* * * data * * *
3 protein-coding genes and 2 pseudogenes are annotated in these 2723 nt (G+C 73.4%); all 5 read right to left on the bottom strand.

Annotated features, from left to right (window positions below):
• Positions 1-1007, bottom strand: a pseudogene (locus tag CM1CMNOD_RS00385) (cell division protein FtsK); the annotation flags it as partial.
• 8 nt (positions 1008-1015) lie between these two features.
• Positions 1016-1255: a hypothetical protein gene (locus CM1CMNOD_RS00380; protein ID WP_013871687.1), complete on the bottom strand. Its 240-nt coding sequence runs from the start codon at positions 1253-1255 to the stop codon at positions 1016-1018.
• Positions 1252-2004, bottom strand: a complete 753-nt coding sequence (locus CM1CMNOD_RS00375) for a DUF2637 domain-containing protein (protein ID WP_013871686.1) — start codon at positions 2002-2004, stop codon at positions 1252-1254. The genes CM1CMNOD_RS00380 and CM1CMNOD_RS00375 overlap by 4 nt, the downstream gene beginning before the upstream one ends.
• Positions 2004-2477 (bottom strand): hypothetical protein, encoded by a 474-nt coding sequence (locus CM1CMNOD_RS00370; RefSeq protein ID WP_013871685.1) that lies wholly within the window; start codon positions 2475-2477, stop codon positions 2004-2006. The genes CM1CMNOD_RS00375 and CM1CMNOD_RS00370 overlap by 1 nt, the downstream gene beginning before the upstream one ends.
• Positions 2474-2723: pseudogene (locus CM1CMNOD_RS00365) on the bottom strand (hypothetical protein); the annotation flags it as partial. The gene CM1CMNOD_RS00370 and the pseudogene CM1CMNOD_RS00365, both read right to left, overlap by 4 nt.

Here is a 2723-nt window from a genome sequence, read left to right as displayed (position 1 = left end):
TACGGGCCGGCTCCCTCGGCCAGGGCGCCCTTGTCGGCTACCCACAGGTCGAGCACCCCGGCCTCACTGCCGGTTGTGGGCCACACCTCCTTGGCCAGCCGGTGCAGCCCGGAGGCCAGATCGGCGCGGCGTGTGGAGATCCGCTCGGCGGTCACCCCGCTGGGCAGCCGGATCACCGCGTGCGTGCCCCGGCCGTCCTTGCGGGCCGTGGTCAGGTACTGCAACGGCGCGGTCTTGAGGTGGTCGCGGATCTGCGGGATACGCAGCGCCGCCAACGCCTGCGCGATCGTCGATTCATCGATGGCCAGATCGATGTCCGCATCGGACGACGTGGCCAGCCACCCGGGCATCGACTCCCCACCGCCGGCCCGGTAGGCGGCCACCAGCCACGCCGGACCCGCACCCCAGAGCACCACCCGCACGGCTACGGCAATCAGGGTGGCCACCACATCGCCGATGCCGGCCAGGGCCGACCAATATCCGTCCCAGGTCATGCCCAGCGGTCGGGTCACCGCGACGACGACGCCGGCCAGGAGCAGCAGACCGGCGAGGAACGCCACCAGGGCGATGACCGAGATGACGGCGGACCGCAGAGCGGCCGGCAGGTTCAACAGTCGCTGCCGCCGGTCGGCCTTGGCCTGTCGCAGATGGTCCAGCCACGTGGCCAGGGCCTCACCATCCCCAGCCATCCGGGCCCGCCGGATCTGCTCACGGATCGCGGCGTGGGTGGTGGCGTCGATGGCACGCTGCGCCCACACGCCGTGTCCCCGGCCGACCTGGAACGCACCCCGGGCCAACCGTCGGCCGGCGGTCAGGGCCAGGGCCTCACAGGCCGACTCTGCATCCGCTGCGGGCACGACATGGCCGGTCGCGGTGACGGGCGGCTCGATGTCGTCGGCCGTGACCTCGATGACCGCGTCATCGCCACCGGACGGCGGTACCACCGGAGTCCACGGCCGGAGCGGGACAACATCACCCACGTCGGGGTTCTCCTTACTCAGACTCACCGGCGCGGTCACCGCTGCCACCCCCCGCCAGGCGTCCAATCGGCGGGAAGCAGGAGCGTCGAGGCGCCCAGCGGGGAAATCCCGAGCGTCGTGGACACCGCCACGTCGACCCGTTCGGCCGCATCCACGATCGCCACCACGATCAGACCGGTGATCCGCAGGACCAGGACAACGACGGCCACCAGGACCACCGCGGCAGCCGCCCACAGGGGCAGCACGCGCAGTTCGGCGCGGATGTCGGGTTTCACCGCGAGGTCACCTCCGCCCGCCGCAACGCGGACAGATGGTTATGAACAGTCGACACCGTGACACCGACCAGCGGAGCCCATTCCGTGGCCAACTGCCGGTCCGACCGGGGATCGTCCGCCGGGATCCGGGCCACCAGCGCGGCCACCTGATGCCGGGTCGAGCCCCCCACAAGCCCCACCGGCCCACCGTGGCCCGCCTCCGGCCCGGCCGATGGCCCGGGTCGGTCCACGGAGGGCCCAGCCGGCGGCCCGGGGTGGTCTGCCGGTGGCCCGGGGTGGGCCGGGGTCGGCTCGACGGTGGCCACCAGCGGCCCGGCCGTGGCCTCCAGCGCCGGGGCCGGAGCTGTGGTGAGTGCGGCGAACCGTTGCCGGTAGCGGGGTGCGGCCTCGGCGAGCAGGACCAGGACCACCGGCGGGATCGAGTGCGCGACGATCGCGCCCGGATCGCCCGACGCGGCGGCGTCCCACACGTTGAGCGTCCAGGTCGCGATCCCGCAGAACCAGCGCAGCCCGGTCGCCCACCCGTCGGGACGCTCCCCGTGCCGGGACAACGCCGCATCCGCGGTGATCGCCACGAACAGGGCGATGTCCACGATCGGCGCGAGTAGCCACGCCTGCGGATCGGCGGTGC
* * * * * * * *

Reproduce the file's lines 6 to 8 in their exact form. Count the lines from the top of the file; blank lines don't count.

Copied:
• Positions 1252-2004, bottom strand: a complete 753-nt coding sequence (locus CM1CMNOD_RS00375) for a DUF2637 domain-containing protein (protein ID WP_013871686.1) — start codon at positions 2002-2004, stop codon at positions 1252-1254. The genes CM1CMNOD_RS00380 and CM1CMNOD_RS00375 overlap by 4 nt, the downstream gene beginning before the upstream one ends.
• Positions 2004-2477 (bottom strand): hypothetical protein, encoded by a 474-nt coding sequence (locus CM1CMNOD_RS00370; RefSeq protein ID WP_013871685.1) that lies wholly within the window; start codon positions 2475-2477, stop codon positions 2004-2006. The genes CM1CMNOD_RS00375 and CM1CMNOD_RS00370 overlap by 1 nt, the downstream gene beginning before the upstream one ends.
• Positions 2474-2723: pseudogene (locus CM1CMNOD_RS00365) on the bottom strand (hypothetical protein); the annotation flags it as partial. The gene CM1CMNOD_RS00370 and the pseudogene CM1CMNOD_RS00365, both read right to left, overlap by 4 nt.